Personal Injury

Airplane crash in SE Georgia kills Prattville native and his fellow flight school student

plane crash Adam Griffis photo courtesy Griffis family WSFA Airplane crash in SE Georgia kills Prattville native and his fellow flight school studentA Prattville, Ala., native was one of two men killed earlier this week when the single-engine airplane they were flying in crashed into a marshy area about four miles from Brunswick, Ga.

The bodies of Adam Griffis, 31, of Prattville and Andres Lopez, Sr., 28, a native of Colombia, were recovered Wednesday afternoon in the wreckage of a Piper Seminole PA-44. Search and rescue crews had been looking for the airplane since Monday in a marshy area of Southeast Georgia where the airplane disappeared from the radar and witnesses saw it fall from the sky.

Both men were students at the ATP Flight School, a Jacksonville, Florida-based school and the largest flight training school in the U.S. They were on their way from North Carolina to Jacksonville. Mr. Griffis posted on Facebook Monday that they were “in NC and turning around to go back to Florida.” He also posted a selfie of himself and Mr. Lopez flying the plane in ATP shirts with the words “Flyin in the soup.”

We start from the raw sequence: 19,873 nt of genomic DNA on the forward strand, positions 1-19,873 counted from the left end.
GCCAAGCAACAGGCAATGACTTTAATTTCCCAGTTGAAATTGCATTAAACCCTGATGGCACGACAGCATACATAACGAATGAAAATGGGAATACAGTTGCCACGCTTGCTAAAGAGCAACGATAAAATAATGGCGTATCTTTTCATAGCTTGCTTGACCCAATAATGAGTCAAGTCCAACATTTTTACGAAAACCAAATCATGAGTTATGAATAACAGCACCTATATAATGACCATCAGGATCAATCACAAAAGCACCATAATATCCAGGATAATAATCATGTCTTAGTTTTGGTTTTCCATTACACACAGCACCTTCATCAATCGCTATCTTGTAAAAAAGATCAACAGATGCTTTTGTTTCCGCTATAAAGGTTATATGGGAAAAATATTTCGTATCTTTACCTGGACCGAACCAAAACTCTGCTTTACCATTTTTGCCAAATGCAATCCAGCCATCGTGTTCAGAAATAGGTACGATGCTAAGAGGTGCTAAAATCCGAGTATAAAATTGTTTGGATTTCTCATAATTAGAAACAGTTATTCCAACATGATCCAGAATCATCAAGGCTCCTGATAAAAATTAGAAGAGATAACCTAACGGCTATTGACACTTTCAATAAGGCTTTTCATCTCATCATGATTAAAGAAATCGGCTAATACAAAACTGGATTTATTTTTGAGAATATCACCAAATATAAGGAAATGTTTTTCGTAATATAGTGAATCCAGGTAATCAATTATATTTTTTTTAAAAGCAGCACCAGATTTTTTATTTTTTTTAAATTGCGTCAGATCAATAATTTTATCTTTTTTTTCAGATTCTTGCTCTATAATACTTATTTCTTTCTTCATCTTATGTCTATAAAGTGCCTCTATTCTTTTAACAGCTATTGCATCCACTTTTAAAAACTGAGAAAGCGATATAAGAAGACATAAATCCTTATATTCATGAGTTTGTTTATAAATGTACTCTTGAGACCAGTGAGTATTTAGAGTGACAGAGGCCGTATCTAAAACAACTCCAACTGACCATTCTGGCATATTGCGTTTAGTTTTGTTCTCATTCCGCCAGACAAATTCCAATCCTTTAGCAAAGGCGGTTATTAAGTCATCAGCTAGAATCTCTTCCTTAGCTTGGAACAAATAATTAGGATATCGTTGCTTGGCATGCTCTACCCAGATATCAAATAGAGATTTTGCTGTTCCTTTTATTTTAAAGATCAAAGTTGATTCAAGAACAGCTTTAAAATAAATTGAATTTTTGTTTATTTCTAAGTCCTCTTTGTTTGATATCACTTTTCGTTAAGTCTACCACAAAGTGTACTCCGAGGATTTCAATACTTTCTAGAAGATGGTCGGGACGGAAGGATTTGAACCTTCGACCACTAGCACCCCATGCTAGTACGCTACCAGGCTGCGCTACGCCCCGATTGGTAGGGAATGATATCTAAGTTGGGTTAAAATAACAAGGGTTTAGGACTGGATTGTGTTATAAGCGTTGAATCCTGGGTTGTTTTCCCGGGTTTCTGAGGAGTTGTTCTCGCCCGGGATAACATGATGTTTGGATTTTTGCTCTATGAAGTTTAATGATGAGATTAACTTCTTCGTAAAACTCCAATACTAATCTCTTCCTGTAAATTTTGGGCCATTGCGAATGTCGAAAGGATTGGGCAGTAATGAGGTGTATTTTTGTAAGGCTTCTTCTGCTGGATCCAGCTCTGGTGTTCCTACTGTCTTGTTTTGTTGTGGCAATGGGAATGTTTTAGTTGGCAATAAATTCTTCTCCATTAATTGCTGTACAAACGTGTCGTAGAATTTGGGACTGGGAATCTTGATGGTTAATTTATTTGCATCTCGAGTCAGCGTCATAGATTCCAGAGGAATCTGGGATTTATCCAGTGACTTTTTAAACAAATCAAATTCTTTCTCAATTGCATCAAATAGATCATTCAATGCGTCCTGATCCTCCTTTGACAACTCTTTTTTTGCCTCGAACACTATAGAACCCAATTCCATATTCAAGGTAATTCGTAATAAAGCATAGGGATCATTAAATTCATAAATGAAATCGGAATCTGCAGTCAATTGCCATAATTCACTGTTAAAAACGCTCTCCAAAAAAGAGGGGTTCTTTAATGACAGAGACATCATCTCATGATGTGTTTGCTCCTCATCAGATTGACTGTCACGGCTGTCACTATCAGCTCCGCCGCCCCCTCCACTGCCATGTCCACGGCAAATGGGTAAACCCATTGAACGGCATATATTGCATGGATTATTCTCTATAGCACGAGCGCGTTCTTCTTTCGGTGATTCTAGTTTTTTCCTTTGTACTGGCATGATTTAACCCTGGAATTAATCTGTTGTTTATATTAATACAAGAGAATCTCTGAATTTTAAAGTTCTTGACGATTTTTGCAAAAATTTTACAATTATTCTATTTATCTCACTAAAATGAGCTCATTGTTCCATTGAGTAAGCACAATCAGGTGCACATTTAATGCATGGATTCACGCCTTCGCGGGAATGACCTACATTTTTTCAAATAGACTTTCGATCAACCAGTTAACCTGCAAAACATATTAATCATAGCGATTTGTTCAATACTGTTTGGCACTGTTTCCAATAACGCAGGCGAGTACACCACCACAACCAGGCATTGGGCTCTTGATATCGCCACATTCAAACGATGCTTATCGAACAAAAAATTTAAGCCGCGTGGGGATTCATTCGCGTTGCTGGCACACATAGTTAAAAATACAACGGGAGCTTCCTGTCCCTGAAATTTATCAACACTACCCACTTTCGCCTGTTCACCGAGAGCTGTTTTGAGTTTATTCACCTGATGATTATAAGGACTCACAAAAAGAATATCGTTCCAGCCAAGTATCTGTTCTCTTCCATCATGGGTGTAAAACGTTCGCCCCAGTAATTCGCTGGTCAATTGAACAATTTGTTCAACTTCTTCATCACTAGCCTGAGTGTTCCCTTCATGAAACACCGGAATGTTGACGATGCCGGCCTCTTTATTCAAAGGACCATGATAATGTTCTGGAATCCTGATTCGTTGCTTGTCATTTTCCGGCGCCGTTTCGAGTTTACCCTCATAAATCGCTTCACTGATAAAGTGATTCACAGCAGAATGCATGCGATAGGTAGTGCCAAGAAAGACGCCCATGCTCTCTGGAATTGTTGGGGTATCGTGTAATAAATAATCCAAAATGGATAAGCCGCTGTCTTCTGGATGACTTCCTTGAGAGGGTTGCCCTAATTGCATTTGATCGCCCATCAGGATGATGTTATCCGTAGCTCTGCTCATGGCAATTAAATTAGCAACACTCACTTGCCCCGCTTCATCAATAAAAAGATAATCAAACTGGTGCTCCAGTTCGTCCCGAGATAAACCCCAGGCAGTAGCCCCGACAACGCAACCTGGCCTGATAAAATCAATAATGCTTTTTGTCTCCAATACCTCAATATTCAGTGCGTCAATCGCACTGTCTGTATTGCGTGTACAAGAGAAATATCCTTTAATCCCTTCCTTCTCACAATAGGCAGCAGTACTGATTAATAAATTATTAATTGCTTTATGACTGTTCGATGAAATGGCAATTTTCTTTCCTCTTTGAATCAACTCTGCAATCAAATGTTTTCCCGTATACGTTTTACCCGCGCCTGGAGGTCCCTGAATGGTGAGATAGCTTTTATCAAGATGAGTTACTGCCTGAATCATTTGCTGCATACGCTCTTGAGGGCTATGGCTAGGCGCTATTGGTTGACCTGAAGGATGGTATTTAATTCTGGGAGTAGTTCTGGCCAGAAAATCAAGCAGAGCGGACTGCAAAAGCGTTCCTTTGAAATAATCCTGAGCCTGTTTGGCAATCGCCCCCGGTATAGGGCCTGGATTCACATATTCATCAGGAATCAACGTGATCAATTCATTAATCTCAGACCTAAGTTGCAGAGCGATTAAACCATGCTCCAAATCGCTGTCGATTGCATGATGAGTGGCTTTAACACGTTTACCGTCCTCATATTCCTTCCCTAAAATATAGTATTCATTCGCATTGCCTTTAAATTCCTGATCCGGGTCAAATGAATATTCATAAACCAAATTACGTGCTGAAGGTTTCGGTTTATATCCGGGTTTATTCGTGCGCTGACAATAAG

Federal officials reported that the plane had been in contact with the ground minutes before the crash, but no distress call was made. Witnesses in the McKay community who called 911 to report the crash said the plane’s engine sounded like it had been sputtering in the air overhead. Many also said they heard the impact.

Crews found the airplane upside-down in a 12-foot creek. Both of the men were still strapped in their seats. An autopsy listed blunt force trauma as the cause of death for both men.

According the Federal Aviation Administration (FAA) registry, Mr. Griffis, a dual citizen of the U.S. and Chile, and Mr. Lopez both held certifications to fly single- and multi-engine aircraft. Mr. Lopez also was instrument-certified. A relative of Mr. Griffis told Montgomery, Alabama’s WSFA News that the pilot has a single prop license and was working on upgrading it to a dual prop license.

The National Transportation Safety Board (NTSB) is taking the wreckage to Atlanta for analysis. The Board said it could take up to a year for the cause of the crash to be determined.